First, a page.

The Mpumalanga nature reserve stretches for 60km from just north of a little historic town called Graskop, up to the Abel Erasmus pass. Breathtaking views from all the legendary viewpoints above along with God’s Window, where on a clear day, you can see as far as Kruger Park and Mozambique.  When we arrived at God’s window it was a little misty as it was the last stop of the day.  A fabulous first day, such a beautiful start to our trip that truly warranted the thousands of kilometres we travelled to see it.

We arrived at our hotel for 2 nights, Perrys Bridge Hollow.  A gorgeous little boutique hotel in Hazyview, a small farming town just a few kilometres outside the Kruger National Park.  Hazyview is a  famous for it’s banana industry,  the best climate in the world to grow bananas.  This was evident from the hundreds of rows of bananas and plantations which dominated the landscape.

Sampling another amazing meal, more steak and fabulous red wine at Kuka Cocktail Lounge – you will spot a trend!  The food is amazing, the wine even better and the hospitality of the African people could teach us all a thing or two!

Hazyview and Kruger were the red zone for malaria .  We were a little nervous to begin with, first night we were clothed head to toe despite, it being ridiculously hot.  I think we hadenough mossie spray on to take on the entire population of the pesky things!  Rest assured we didn’t get bitten:  Sal & Dave 1, Mossies 0 – for now!

The malaria tablets made us feel slightly nauseous but nothing we couldn’t handle.  Which I was relived about as I’d heard all sorts of horror stories of malaria tablets ruining holidays because they can make you so sick!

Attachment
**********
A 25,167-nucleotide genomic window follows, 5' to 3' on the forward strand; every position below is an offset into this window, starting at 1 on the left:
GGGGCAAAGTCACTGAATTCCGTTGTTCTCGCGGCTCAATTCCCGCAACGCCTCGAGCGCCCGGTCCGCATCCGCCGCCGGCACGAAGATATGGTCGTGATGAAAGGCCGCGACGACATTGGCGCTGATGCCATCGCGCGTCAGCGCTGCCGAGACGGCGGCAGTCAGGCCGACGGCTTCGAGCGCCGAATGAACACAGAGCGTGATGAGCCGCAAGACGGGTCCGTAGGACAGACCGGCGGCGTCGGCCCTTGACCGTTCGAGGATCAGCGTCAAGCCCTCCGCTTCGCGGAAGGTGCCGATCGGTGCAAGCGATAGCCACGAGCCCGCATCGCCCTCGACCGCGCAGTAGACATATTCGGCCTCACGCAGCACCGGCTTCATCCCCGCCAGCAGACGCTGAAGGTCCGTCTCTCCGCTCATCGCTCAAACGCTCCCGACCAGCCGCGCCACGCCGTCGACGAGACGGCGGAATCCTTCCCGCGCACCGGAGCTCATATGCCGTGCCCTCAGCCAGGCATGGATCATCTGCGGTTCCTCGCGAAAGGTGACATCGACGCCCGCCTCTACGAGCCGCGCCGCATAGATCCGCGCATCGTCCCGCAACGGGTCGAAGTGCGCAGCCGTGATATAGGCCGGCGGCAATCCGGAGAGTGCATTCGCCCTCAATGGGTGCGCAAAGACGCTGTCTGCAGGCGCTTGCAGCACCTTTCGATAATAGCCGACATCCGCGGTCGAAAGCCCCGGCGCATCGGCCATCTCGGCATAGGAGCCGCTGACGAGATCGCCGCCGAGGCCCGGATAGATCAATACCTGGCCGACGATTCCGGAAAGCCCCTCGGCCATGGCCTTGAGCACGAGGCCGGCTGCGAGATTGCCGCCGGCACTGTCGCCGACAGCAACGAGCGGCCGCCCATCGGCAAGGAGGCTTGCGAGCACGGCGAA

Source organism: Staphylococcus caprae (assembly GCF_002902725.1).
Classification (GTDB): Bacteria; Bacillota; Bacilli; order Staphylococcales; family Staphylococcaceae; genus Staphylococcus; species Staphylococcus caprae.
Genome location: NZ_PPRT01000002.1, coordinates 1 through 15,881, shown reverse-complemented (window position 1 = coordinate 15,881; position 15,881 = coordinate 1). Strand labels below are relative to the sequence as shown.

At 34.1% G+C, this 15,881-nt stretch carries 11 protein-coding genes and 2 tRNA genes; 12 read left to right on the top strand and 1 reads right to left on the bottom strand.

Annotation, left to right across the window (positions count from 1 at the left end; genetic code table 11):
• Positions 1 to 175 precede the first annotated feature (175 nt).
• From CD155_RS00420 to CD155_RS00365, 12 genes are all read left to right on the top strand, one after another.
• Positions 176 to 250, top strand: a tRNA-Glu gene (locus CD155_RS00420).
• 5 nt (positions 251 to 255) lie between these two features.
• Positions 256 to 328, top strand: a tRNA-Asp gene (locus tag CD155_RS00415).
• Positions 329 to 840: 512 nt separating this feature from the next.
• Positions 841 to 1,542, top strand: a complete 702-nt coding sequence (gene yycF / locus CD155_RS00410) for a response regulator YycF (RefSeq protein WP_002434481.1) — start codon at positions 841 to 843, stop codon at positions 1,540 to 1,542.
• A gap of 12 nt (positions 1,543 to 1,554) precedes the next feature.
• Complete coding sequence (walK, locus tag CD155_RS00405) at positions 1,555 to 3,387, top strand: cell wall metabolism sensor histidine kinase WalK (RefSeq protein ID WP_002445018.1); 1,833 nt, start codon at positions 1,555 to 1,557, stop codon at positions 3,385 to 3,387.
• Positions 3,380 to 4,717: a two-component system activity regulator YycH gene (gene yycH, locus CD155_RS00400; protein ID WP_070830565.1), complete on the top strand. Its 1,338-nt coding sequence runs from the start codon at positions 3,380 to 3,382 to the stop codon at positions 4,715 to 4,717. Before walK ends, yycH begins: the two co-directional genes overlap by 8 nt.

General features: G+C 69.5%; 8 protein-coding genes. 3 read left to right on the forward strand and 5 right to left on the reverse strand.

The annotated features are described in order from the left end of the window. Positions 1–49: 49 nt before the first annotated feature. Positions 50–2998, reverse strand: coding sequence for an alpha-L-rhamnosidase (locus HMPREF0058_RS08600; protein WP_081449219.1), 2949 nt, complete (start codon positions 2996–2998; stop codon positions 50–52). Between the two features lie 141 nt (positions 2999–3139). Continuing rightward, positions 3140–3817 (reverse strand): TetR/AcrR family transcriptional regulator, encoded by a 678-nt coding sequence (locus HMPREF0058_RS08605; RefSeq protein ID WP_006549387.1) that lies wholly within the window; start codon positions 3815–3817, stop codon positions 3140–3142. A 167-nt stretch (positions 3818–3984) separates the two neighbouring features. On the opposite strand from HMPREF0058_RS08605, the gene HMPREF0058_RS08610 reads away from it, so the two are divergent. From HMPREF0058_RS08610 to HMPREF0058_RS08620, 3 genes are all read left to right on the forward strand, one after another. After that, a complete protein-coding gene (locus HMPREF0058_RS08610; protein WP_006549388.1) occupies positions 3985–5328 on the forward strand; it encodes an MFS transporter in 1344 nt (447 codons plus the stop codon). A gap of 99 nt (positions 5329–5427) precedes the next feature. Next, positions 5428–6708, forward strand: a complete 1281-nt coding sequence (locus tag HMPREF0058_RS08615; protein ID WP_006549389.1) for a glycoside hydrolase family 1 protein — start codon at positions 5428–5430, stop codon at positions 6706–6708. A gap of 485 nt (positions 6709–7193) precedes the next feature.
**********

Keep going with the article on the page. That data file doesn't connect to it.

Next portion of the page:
I would highly recommend Perry’s Bridge, the suites were fantastic with options to shower outdoors, the rooms were very colonial, stunning setting with huge beds!

Kruger

Safari day!!  We were so excited, this was the part of the trip I was looking forward to the most as we were safari virgins!  It was a very early start, 5:30am pick up, alarm was set for 5am!  We were given breakfast bags the evening before to take with us so we didn’t need to head down for breakfast so early.

Morning Game Drive

A morning game drive in Kruger National Park, the largest game reserve in South Africa and the best as it is voted Africa’s flagship national park!  Kruger is twice the size of Wales and home to the big 5, the big 5 are the top 5 most dangerous animals in the jungle: lion, leopard, buffalo, elephant and rhino.

The park stretches for over 350 kilometres from north to south along the Mozambique border with endless wildlife in between!

We arrived and was transferred into an open, off-road vehicle and introduced to our ranger who we were going to explore with.  He had only 2 rules: listen to your ranger and to keep limbs in the vehicle at all times!!  eeeek!

The morning game drives are scheduled early as the animals hunt overnight and around dawn as they use the darkness and cooler temperatures as an advantage.  As we drove into the park, no more than 400 meters we were met with a pack of African wild dogs!  I wasn’t aware but they are extremely rare and endangered, their population declining dramatically.  Official numbers currently estimated at between 3000 to 5500 remaining across the entire African continent!!  The ranger was so excited, he has been working at the park for 4 years and this was his first sighting!  An amazing start to hopefully a lucky game drive!

After the excitement of the wild dogs, we drove a little further and to our amazement were met with a pride of lions feeding on a buffalo carcass.  We were slightly sceptical; why on the road so near the entrance but the ranger confirmed the park would be closed if they ever interfered with the animals! Apparently the lions love to sleep on the warm tar and usually move as cars start to arrive, but not this time as they were having their breakfast!  Because of the the lion kill, we were also met with Hyena’s, come on really!  This was already amazing and we were only half an hour in of a 5 hour drive!

Our luck continued, it is  common to see maybe 2 or 3 of the big 5 but to see all 5 is again rare.  However, I do have to confess we only saw the leopard’s tail and paw through binoculars.  We aksi saw his his kill, an Impala, a medium-sized African antelope, that he dragged up his tree to protect from other predictors!